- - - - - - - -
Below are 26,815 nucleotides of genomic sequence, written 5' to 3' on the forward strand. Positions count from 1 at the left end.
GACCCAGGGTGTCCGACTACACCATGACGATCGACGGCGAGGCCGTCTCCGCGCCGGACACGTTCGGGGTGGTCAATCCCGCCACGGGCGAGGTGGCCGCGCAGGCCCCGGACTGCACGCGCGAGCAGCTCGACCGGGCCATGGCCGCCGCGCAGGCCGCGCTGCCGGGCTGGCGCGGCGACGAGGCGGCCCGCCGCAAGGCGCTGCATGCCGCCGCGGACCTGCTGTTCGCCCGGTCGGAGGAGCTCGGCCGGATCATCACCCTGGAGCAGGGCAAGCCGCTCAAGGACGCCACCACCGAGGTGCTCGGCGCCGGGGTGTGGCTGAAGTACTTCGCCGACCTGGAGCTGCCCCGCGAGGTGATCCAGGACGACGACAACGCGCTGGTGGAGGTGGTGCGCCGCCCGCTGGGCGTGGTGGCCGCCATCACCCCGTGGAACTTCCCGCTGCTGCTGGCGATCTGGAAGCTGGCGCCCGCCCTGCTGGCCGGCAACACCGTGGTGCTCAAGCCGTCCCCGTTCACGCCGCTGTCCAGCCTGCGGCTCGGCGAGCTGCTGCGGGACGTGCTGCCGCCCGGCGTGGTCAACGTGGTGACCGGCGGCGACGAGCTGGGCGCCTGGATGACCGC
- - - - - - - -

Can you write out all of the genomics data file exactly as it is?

Below are 26,815 nucleotides of genomic sequence, written 5' to 3' on the forward strand. Positions count from 1 at the left end.
GACCCAGGGTGTCCGACTACACCATGACGATCGACGGCGAGGCCGTCTCCGCGCCGGACACGTTCGGGGTGGTCAATCCCGCCACGGGCGAGGTGGCCGCGCAGGCCCCGGACTGCACGCGCGAGCAGCTCGACCGGGCCATGGCCGCCGCGCAGGCCGCGCTGCCGGGCTGGCGCGGCGACGAGGCGGCCCGCCGCAAGGCGCTGCATGCCGCCGCGGACCTGCTGTTCGCCCGGTCGGAGGAGCTCGGCCGGATCATCACCCTGGAGCAGGGCAAGCCGCTCAAGGACGCCACCACCGAGGTGCTCGGCGCCGGGGTGTGGCTGAAGTACTTCGCCGACCTGGAGCTGCCCCGCGAGGTGATCCAGGACGACGACAACGCGCTGGTGGAGGTGGTGCGCCGCCCGCTGGGCGTGGTGGCCGCCATCACCCCGTGGAACTTCCCGCTGCTGCTGGCGATCTGGAAGCTGGCGCCCGCCCTGCTGGCCGGCAACACCGTGGTGCTCAAGCCGTCCCCGTTCACGCCGCTGTCCAGCCTGCGGCTCGGCGAGCTGCTGCGGGACGTGCTGCCGCCCGGCGTGGTCAACGTGGTGACCGGCGGCGACGAGCTGGGCGCCTGGATGACCGC